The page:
Dwayne: If it’s got a click and a beep in it plus some distorted guitars, then I can’t get enough of it. I think what inspires me about those three bands is they’ve all been quite experimental or alternative but they’ve still managed to make their songs really fucking catchy, and that’s why we hear them on the radio. Their songs seem to evoke some kind of emotive reaction and that’s what good music should do.  

Any terribly embarrassing secrets or hilarious stories about Leone Western that you can tell Paper-Deer?
James: Well, my guitar has been having some problems, so I have recently been joined on stage with my friend’s pink guitar, which, um… looks great!

  • Thursday October 21: Yah Yah’s
  • Wednesday October 27: The Arthouse
  • Thursday October 28: The Victoria Hotel


Thursday, October 14, 2010


We have moved! Our blog is now at

These boys may be called "Drunk Mums", but Paper-Deer is thinking that they should be called "Drunk Musicians" after hearing tales of their wild band-related adventures. Originally hailing from Cairns, the quirky poncho-wearing troubadours ended up in Melbourne where they have a tendency to infect punters with the head-shaking disease. (No, not rabies. The other one.)

Paper-Deer had a bit of a blast swapping words with the Drunk Mums boys about their grimey blues rock band, their alcoholic mothers and American soldiers.

Describe Drunk Mums in one word.

Googling “Drunk Mums” turns up some very interesting results. Which is your favourite website from the resulting search?
Most definitely the YouTube clip of the Dr. Phil’s episode about mums who drink. Heart stopping stuff. 

Drunk Mums is an interesting name. Are your mums drunk, or do you like other people’s mothers drunk?
All our mums were drunk during labour.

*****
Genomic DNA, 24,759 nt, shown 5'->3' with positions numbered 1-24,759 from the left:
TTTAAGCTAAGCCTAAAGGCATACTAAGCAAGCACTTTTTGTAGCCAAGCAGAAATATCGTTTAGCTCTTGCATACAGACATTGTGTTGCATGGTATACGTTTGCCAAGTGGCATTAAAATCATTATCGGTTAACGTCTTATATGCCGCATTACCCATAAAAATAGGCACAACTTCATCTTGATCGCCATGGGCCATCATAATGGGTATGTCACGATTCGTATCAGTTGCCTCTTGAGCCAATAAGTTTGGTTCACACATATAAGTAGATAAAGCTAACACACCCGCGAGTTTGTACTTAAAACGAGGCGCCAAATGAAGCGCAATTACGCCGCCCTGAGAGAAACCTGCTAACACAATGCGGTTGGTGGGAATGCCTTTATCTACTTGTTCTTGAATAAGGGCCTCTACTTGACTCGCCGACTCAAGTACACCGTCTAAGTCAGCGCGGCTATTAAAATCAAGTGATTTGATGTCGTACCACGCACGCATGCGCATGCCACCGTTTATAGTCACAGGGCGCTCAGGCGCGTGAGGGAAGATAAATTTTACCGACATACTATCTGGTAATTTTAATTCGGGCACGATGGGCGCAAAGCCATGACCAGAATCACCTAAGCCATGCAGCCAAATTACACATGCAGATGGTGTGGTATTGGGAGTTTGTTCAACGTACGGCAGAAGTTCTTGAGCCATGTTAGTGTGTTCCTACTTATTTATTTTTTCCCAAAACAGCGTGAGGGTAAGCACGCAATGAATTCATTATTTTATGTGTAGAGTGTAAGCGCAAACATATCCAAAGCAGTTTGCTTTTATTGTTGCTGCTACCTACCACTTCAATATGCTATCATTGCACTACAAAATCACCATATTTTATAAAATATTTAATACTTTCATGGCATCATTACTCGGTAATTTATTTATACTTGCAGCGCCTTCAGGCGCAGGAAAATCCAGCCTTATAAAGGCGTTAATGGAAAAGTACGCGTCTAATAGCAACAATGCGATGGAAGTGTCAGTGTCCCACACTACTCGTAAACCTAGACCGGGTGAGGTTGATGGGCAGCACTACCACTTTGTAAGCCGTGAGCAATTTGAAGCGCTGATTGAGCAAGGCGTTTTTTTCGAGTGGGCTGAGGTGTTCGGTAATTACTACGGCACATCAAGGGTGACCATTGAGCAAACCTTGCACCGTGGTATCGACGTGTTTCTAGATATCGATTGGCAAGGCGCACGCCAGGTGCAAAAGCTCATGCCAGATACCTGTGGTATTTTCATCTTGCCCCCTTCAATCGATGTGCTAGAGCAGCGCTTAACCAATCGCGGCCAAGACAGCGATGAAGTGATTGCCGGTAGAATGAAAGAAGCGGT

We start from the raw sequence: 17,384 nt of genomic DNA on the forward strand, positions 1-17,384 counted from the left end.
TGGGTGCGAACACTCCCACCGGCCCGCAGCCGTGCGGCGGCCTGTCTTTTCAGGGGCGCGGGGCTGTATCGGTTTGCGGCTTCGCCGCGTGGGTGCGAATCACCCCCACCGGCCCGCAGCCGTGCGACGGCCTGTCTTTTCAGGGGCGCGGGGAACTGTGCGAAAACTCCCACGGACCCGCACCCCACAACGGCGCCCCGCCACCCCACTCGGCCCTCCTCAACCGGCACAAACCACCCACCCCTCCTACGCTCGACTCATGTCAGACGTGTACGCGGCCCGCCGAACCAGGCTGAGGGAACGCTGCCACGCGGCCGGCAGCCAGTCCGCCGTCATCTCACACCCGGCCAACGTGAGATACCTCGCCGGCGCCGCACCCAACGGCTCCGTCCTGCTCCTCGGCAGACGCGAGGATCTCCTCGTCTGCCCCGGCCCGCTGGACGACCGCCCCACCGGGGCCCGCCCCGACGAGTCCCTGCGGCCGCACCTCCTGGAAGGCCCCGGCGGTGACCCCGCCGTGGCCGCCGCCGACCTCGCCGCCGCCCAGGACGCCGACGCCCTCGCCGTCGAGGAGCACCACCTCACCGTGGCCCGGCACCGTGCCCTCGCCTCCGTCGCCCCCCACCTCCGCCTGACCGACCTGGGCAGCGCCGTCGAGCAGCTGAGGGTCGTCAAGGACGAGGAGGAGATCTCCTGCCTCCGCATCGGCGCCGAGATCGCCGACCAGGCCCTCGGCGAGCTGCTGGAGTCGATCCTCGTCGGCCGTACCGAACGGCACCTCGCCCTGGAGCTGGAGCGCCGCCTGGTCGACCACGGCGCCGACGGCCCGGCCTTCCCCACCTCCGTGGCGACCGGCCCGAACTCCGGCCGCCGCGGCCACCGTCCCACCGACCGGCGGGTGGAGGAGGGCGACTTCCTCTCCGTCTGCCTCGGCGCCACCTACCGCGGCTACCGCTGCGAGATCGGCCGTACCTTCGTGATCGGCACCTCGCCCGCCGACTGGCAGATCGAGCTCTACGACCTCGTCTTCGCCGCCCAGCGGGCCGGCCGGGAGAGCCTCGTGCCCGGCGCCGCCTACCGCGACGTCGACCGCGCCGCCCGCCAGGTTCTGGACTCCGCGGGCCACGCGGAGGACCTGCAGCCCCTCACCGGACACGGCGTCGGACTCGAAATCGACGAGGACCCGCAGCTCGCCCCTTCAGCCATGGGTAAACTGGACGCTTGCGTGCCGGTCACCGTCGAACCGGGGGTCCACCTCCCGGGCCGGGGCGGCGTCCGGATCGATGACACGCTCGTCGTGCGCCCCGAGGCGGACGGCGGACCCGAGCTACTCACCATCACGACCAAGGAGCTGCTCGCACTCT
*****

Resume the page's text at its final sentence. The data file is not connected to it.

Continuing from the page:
This is a very random question, but Paper-Deer are obsessed with ponchos and capes. Where did your singer pick up his poncho that he wore at your Tote gig?
Our Mexican friend’s vintage shop “Bam bams” in Williamstown.

May have to stalk your Mexican friend. Unless your MySpace biography is lying, the band started out in Cairns and ended up in Melbourne. How many cities and gigs were between these two cities, and how long did it take?
We are all from Cairns and accidently ended up in Melbourne after our American self-funded unorganised tour was cut short due to our van being stolen by hombres in Miami. So with fuck nothing to our names we decided Melbourne was the next city to live.

What does each member of Drunk Mums bring to the mix?
Joel the drummer brings hung-over stock market advice, Tim brings a debt to the band rider, Dean brings all the boys to the yard and Jake brings a stiffy.

Worst thing to ever happen to Drunk Mums onstage?
On our way over to The States, we made a brief stop in Guam to play a show. Before the gig an American soldier spilt Dean’s scotch and coke. Feeling bad about it, the soldier replaced Dean’s drink and challenged Dean to a good old testosterone fuelled drink scull. Before realising he had skulled a full pot of straight scotch, Dean was passed out on stage by the second song.

  • Saturday October 23: Public Bar
  • Friday November 12: Espy Front Bar
  • Thursday November 18: Pony

Friday, October 8, 2010

INTERVIEW: The Melodics

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Sometimes bands meld together genres, and it sounds like the sonic equivalent of some dodgy guy welding together two cars in his backyard. Terrible.

One Melbourne band that has been doing it right are The Melodics. Known for their undeniably satisfying mash of electro, rock, new wave and hip hop, these cool kids sold out the Hi Fi last year for the launch of their debut album 4D. One year later, they're back at it again with the upcoming release of Paint It Gold.

Paper-Deer chats to the synth-hoppers about fusing sounds, crazy performances and wearing women's underwear.